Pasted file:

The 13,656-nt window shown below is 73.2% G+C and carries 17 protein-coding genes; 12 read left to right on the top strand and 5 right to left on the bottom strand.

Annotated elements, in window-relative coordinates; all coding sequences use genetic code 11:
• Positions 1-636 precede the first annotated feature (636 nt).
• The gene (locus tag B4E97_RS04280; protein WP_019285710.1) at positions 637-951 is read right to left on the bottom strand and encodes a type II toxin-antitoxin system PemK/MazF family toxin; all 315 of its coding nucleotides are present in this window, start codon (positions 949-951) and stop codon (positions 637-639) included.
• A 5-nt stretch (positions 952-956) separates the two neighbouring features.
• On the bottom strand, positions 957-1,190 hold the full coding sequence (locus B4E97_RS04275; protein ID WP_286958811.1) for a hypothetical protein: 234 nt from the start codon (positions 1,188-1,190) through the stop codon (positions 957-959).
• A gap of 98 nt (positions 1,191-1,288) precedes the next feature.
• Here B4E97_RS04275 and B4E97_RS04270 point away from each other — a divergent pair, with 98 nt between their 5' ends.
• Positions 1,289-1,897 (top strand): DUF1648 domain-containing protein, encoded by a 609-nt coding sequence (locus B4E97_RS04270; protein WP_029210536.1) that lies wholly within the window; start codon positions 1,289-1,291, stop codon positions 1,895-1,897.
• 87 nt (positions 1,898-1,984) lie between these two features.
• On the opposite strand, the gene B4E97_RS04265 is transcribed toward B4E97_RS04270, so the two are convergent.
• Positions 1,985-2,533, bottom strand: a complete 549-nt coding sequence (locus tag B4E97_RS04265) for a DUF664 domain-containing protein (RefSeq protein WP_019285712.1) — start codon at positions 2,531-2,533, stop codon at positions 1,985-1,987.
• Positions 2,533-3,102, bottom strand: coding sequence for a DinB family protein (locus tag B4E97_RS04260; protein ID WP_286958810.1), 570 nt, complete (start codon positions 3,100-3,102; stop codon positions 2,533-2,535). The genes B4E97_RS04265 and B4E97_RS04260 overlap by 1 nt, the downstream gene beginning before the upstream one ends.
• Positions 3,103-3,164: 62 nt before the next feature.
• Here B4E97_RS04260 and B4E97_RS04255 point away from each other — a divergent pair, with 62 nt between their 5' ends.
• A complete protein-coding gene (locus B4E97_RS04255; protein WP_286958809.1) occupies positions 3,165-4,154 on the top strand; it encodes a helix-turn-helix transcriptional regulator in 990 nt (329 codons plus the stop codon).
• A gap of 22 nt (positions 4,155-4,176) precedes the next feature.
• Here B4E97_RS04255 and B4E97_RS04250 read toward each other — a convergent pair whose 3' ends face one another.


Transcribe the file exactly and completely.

The 13,656-nt window shown below is 73.2% G+C and carries 17 protein-coding genes; 12 read left to right on the top strand and 5 right to left on the bottom strand.

Annotated elements, in window-relative coordinates; all coding sequences use genetic code 11:
• Positions 1-636 precede the first annotated feature (636 nt).
• The gene (locus tag B4E97_RS04280; protein WP_019285710.1) at positions 637-951 is read right to left on the bottom strand and encodes a type II toxin-antitoxin system PemK/MazF family toxin; all 315 of its coding nucleotides are present in this window, start codon (positions 949-951) and stop codon (positions 637-639) included.
• A 5-nt stretch (positions 952-956) separates the two neighbouring features.
• On the bottom strand, positions 957-1,190 hold the full coding sequence (locus B4E97_RS04275; protein ID WP_286958811.1) for a hypothetical protein: 234 nt from the start codon (positions 1,188-1,190) through the stop codon (positions 957-959).
• A gap of 98 nt (positions 1,191-1,288) precedes the next feature.
• Here B4E97_RS04275 and B4E97_RS04270 point away from each other — a divergent pair, with 98 nt between their 5' ends.
• Positions 1,289-1,897 (top strand): DUF1648 domain-containing protein, encoded by a 609-nt coding sequence (locus B4E97_RS04270; protein WP_029210536.1) that lies wholly within the window; start codon positions 1,289-1,291, stop codon positions 1,895-1,897.
• 87 nt (positions 1,898-1,984) lie between these two features.
• On the opposite strand, the gene B4E97_RS04265 is transcribed toward B4E97_RS04270, so the two are convergent.
• Positions 1,985-2,533, bottom strand: a complete 549-nt coding sequence (locus tag B4E97_RS04265) for a DUF664 domain-containing protein (RefSeq protein WP_019285712.1) — start codon at positions 2,531-2,533, stop codon at positions 1,985-1,987.
• Positions 2,533-3,102, bottom strand: coding sequence for a DinB family protein (locus tag B4E97_RS04260; protein ID WP_286958810.1), 570 nt, complete (start codon positions 3,100-3,102; stop codon positions 2,533-2,535). The genes B4E97_RS04265 and B4E97_RS04260 overlap by 1 nt, the downstream gene beginning before the upstream one ends.
• Positions 3,103-3,164: 62 nt before the next feature.
• Here B4E97_RS04260 and B4E97_RS04255 point away from each other — a divergent pair, with 62 nt between their 5' ends.
• A complete protein-coding gene (locus B4E97_RS04255; protein WP_286958809.1) occupies positions 3,165-4,154 on the top strand; it encodes a helix-turn-helix transcriptional regulator in 990 nt (329 codons plus the stop codon).
• A gap of 22 nt (positions 4,155-4,176) precedes the next feature.
• Here B4E97_RS04255 and B4E97_RS04250 read toward each other — a convergent pair whose 3' ends face one another.